John Sutherland, 6 December 1984
Show More Wild Berries by Yevgeny Yevtushenko, translated by Antonia Bovis.
Macmillan, 296 pp., £8.95, September 1984, 0 333 37559 9Show More
The Burn by Vassily Aksyonov, translated by Michael Glenny.
Hutchinson, 528 pp., £10.95, October 1984, 0 09 155580 9Show More
Fellow Travellers by T.C. Worsley.
Gay Men’s Press, 249 pp., £9.95, September 1984, 0 907040 51 9Show More
The Power of the Dog by Thomas Savage.
Chatto, 276 pp., £9.95, October 1984, 0 7011 3939 0Show More
The Fourth Protocol by Frederick Forsyth.
Hutchinson, 448 pp., £8.95, September 1984, 0 09 158630 5Show More
The Set-Up by Vladimir Volkoff, translated by Alan Sheridan.
Bodley Head, 397 pp., £8.95, September 1984, 0 370 30583 3Show More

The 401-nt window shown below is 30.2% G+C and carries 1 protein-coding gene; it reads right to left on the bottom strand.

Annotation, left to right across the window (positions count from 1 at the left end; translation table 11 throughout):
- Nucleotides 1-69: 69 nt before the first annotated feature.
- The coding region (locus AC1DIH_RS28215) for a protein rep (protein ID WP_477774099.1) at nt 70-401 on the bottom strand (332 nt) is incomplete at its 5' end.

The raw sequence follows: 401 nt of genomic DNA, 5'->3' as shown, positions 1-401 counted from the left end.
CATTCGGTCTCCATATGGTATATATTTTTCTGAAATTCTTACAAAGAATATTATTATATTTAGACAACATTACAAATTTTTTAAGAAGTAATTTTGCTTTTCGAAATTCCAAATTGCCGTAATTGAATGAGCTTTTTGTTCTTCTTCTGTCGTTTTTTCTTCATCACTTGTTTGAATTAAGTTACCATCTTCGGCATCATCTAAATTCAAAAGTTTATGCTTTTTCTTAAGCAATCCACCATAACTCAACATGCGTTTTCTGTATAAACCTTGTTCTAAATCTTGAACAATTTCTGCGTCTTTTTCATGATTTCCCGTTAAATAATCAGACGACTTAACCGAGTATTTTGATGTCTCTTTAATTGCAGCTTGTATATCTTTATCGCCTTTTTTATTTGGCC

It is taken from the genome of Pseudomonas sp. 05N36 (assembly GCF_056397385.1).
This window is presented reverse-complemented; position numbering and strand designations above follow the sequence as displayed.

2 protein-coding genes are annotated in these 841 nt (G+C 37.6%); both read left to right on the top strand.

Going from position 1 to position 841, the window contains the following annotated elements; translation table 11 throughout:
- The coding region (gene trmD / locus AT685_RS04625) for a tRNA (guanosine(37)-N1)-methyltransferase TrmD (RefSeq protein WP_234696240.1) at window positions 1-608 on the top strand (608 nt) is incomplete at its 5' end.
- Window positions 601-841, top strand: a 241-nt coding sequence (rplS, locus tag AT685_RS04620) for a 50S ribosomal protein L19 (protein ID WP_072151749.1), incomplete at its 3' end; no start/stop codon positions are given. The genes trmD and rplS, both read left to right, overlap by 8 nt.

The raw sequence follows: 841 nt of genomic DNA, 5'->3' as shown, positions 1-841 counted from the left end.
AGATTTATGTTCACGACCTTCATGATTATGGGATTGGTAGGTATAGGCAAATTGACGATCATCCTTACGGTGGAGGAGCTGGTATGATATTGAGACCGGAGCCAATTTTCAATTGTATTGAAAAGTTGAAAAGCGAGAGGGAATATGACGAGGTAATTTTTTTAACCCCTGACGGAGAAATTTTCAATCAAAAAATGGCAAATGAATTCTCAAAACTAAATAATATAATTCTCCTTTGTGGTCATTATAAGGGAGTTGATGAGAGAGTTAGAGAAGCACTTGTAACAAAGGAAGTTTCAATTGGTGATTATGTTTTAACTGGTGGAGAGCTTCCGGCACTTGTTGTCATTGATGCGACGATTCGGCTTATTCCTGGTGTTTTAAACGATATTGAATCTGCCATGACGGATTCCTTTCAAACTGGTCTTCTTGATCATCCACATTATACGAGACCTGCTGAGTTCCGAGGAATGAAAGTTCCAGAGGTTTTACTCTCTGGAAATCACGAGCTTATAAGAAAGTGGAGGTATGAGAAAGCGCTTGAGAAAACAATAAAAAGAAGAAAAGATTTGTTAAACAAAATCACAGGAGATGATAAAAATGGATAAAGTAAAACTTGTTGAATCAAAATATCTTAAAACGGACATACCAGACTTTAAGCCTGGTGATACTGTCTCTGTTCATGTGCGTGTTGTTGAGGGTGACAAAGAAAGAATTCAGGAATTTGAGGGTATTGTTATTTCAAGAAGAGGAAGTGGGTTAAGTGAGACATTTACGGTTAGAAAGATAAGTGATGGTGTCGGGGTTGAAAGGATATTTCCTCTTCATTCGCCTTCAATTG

“... Yevtushenko’s face, more cadaverous by the year, stares morosely from the flap of Wild Berries. The camera has evidently caught him thinking of his native Taiga, the Siberian tundra which forms the idyllic background to the novel. In fact, the background of Wild Berries, which is not the best ordered of narratives, rather usurps the foreground, and for much of its length the novel reads like over-the-top Intourist travel literature, aimed at rehabilitating a region associated in the foreign mind (at least) with exile, sub-zero temperatures and days in the life of Soviet dissidents ...”